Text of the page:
Aetherea | Continuance
A collaboration between Namiko Mori (sound) and visuals (mettle). Namiko Mori is a Film Composer from Japan currently based in Los Angeles. She was a recipient of the BMI/Jerry Goldsmith scholarship for UCLA Film Scoring in 2014. Our paths crossed and we decided to collaborate on Aetherea, a theme that we are exploring for a generative art series.
We showed Namiko some stills that she drew inspiration from. We, in turn, were inspired by her music. We created this entire sequence within After Effects using mettle’s ShapeShifter Ae plug-in. We combined ShapeShifter’s shape-morphing capabilities, as well as the Generator Feature to replicate.
A bit of Q&A with Namiko
mettle: Where are you with your studies these days?
Namiko: I just graduated from UCLA Extension Film Scoring course in LA. I studied composing music for film/motion pictures.
Before that, I participated in Dartington International Music Summer School in Devon, UK. I studied composition/vocal writing for a few weeks there. Although I studied piano/keyboard performance for more than ten years and audio engineering in Japan, I never had a degree in composition. I had been mostly self-taught in composing music until I went to UCLA.
What led you to music?
N: My biggest influence was my father, who likes playing guitar and singing Beatles songs. He plays different kinds of music like folk songs, classical, jazz, pop/rock and so on with his big speakers in the living room. So I was exposed to many different styles of music since childhood. I started with piano, then I got into playing guitar and singing. I was a drummer in a pop/rock band and a singer/songwriter when I was in high school. More than anything else, I love musical instruments and learning how to play them, so I became a multi instrumentalist and eventually a composer.
How did you get your scholarship?
I wrote one full orchestra piece about 4 minutes long for this scholarship. (Sorry no links available yet!) Although they didn’t require full orchestra music, I really wanted to do that. Surprisingly, it was my first time writing music for full orchestra, so I worked on it very hard. Once I started writing it, it became all about finishing the piece, and not really about the scholarship.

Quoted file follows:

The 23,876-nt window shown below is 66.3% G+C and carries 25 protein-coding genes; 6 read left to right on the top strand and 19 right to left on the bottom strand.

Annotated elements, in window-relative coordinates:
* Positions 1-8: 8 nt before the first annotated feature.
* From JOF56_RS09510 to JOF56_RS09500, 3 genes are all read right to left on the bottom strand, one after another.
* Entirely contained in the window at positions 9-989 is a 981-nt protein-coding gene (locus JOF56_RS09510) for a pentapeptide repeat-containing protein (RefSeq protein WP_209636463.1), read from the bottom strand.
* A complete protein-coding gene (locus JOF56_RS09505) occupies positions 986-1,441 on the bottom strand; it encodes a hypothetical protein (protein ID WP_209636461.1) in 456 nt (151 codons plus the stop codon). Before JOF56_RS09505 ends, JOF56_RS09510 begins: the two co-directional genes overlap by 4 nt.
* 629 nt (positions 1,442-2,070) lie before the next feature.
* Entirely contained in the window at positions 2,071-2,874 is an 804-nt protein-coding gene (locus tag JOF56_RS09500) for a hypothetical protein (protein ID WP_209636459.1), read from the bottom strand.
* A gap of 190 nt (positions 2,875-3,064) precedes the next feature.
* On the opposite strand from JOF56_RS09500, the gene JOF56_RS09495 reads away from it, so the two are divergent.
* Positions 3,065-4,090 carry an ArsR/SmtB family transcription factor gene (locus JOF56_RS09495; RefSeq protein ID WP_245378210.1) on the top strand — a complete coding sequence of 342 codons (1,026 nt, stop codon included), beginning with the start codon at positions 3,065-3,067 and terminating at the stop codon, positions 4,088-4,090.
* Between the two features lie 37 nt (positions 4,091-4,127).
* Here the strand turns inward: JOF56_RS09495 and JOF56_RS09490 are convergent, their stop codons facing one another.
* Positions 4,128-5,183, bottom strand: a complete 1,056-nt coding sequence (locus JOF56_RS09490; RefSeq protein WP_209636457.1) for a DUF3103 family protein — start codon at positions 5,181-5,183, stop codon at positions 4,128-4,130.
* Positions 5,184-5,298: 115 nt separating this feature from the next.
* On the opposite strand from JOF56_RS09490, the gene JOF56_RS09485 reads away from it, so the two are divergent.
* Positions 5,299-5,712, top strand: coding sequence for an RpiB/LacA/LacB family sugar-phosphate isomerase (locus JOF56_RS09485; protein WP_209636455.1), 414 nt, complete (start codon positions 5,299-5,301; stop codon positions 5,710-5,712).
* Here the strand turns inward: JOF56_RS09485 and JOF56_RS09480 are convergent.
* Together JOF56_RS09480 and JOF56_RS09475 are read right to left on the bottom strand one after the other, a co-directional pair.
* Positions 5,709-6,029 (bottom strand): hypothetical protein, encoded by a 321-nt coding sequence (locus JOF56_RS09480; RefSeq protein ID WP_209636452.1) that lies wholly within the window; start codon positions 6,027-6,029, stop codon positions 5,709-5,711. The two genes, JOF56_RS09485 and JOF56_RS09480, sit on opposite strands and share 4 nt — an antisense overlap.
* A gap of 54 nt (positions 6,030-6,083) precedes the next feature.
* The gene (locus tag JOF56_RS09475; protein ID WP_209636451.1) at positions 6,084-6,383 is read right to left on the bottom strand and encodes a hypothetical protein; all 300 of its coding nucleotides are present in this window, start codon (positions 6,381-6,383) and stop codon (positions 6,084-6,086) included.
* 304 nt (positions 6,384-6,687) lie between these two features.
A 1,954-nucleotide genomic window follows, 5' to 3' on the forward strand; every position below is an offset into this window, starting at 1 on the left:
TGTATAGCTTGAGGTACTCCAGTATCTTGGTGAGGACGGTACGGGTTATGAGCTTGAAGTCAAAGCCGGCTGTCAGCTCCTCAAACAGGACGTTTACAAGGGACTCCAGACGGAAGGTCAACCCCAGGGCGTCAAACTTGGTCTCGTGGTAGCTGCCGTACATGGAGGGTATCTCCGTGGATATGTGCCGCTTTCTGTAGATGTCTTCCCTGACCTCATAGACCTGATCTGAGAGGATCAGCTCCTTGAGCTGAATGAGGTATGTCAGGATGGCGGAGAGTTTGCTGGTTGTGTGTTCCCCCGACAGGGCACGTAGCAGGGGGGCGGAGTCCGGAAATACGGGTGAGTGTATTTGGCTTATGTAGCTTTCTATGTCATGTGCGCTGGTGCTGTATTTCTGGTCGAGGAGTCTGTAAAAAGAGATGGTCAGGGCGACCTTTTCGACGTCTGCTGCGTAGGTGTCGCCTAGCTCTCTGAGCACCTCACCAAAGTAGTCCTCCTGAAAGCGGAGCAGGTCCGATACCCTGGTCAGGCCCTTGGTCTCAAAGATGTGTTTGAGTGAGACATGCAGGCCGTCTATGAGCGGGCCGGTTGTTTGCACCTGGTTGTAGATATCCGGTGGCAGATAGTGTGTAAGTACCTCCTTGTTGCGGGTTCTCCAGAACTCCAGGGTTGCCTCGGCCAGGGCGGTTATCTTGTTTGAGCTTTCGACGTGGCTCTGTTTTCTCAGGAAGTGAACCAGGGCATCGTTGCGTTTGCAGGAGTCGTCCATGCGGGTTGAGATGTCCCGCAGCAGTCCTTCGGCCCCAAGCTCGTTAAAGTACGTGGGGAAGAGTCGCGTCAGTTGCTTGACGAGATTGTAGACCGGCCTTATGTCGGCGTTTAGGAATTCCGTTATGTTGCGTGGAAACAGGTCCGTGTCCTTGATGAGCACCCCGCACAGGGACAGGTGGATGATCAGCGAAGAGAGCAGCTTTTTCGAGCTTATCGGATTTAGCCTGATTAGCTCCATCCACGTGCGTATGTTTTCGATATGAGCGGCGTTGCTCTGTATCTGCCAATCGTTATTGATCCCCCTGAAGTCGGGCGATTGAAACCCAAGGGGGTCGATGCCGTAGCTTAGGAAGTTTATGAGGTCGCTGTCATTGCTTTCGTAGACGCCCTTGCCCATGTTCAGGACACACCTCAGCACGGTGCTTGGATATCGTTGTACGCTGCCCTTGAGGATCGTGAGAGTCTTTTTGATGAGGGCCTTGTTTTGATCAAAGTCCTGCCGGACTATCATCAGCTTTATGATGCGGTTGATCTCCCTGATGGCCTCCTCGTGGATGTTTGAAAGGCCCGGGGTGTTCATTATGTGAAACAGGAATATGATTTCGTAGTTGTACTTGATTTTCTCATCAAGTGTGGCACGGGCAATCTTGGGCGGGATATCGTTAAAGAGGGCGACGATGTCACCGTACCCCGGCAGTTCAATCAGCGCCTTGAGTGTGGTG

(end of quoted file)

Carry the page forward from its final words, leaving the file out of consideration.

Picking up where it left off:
It was very intense! My roommate was worried about me, because I was too focused to eat and sleep for about three weeks. One day, I even forgot to turn off the stove after I boiled water for my tea. Thanks to my roommate, our kitchen didn’t catch fire. I had feedback from my mentor and friends about the piece before I submitted. That feedback was valuable and well-appreciated.
What is it like to study music at your school?
N: UCLA Extension Film Scoring course is an amazing program. Most of the instructors are working composers in Hollywood. I found the classes very practical and good preparation for working as a film composer. We had many recording sessions in the main class: Film Scoring 1-3, which I liked most about the program. During the recording session, we had the opportunity to work with many great professionals, some of the best musicians in town, expert engineers, and of course our mentors. Through this hands-on experience, I improved my communication skills, intuition toward music and my composing skills.
What was it like to work on this collaborative project with mettle?
N: The stills from the work were very inspiring and made me excited to work together. When I saw the first moving images, I felt that my emotional piano piece fit the mood and movement. It was wonderful to see my music interpreted this way!
Thanks Namiko, and our best wishes for continued success!
Namiko’s Demo Reel 2014